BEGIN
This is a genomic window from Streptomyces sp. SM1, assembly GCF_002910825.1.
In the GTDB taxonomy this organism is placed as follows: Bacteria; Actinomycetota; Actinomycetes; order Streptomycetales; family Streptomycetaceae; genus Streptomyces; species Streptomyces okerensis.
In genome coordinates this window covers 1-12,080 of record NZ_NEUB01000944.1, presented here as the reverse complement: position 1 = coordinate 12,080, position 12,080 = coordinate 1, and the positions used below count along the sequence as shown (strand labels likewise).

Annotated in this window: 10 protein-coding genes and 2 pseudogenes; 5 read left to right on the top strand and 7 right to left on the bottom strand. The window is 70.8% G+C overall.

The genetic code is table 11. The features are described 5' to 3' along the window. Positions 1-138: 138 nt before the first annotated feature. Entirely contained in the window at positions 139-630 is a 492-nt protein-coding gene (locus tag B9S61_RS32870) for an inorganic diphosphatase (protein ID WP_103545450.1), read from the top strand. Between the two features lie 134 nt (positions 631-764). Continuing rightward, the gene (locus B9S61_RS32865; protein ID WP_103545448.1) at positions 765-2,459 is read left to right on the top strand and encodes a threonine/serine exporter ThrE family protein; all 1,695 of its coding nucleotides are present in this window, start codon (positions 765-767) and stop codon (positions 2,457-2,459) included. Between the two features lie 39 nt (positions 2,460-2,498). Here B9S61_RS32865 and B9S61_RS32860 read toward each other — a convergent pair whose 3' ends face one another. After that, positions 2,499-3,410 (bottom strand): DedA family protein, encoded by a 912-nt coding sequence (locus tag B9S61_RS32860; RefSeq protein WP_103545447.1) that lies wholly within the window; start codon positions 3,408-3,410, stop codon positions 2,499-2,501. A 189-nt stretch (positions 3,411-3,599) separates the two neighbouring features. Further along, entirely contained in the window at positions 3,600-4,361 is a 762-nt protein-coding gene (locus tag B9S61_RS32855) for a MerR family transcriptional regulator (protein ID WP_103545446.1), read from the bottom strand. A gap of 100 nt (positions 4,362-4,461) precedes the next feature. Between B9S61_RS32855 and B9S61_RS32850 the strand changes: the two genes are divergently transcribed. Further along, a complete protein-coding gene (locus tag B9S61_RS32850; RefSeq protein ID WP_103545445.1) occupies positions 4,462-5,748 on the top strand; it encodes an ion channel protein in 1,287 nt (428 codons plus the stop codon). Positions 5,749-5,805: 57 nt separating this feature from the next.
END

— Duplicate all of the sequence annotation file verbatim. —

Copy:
This is a genomic window from Streptomyces sp. SM1, assembly GCF_002910825.1.
In the GTDB taxonomy this organism is placed as follows: Bacteria; Actinomycetota; Actinomycetes; order Streptomycetales; family Streptomycetaceae; genus Streptomyces; species Streptomyces okerensis.
In genome coordinates this window covers 1-12,080 of record NZ_NEUB01000944.1, presented here as the reverse complement: position 1 = coordinate 12,080, position 12,080 = coordinate 1, and the positions used below count along the sequence as shown (strand labels likewise).

Annotated in this window: 10 protein-coding genes and 2 pseudogenes; 5 read left to right on the top strand and 7 right to left on the bottom strand. The window is 70.8% G+C overall.

The genetic code is table 11. The features are described 5' to 3' along the window. Positions 1-138: 138 nt before the first annotated feature. Entirely contained in the window at positions 139-630 is a 492-nt protein-coding gene (locus tag B9S61_RS32870) for an inorganic diphosphatase (protein ID WP_103545450.1), read from the top strand. Between the two features lie 134 nt (positions 631-764). Continuing rightward, the gene (locus B9S61_RS32865; protein ID WP_103545448.1) at positions 765-2,459 is read left to right on the top strand and encodes a threonine/serine exporter ThrE family protein; all 1,695 of its coding nucleotides are present in this window, start codon (positions 765-767) and stop codon (positions 2,457-2,459) included. Between the two features lie 39 nt (positions 2,460-2,498). Here B9S61_RS32865 and B9S61_RS32860 read toward each other — a convergent pair whose 3' ends face one another. After that, positions 2,499-3,410 (bottom strand): DedA family protein, encoded by a 912-nt coding sequence (locus tag B9S61_RS32860; RefSeq protein WP_103545447.1) that lies wholly within the window; start codon positions 3,408-3,410, stop codon positions 2,499-2,501. A 189-nt stretch (positions 3,411-3,599) separates the two neighbouring features. Further along, entirely contained in the window at positions 3,600-4,361 is a 762-nt protein-coding gene (locus tag B9S61_RS32855) for a MerR family transcriptional regulator (protein ID WP_103545446.1), read from the bottom strand. A gap of 100 nt (positions 4,362-4,461) precedes the next feature. Between B9S61_RS32855 and B9S61_RS32850 the strand changes: the two genes are divergently transcribed. Further along, a complete protein-coding gene (locus tag B9S61_RS32850; RefSeq protein ID WP_103545445.1) occupies positions 4,462-5,748 on the top strand; it encodes an ion channel protein in 1,287 nt (428 codons plus the stop codon). Positions 5,749-5,805: 57 nt separating this feature from the next.